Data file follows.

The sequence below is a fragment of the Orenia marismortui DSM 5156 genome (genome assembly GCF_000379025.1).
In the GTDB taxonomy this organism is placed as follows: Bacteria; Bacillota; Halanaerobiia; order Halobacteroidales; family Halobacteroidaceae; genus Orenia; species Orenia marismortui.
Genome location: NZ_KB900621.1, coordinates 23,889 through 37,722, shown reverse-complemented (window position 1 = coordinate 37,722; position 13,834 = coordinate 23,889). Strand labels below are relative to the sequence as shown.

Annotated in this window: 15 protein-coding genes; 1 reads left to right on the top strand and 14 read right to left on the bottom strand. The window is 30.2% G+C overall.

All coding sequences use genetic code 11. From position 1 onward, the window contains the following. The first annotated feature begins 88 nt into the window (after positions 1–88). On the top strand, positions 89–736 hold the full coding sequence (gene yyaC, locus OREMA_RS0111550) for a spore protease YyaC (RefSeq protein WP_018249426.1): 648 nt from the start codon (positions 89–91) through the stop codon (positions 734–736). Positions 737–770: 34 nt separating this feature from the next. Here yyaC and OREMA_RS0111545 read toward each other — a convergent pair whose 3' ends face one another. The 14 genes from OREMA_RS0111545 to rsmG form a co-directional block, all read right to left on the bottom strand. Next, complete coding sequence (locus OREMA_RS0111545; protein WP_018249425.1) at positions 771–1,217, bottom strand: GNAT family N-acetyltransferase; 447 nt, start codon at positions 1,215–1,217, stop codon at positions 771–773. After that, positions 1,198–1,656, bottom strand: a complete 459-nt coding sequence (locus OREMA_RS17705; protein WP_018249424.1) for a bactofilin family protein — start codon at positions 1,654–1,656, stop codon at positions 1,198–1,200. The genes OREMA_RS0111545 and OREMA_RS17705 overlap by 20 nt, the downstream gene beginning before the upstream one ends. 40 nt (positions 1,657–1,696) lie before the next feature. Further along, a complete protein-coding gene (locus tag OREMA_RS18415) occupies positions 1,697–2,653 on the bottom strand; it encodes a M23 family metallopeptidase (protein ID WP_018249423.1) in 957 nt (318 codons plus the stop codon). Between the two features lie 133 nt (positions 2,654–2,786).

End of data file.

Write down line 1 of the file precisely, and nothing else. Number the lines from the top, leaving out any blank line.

The sequence below is a fragment of the Orenia marismortui DSM 5156 genome (genome assembly GCF_000379025.1).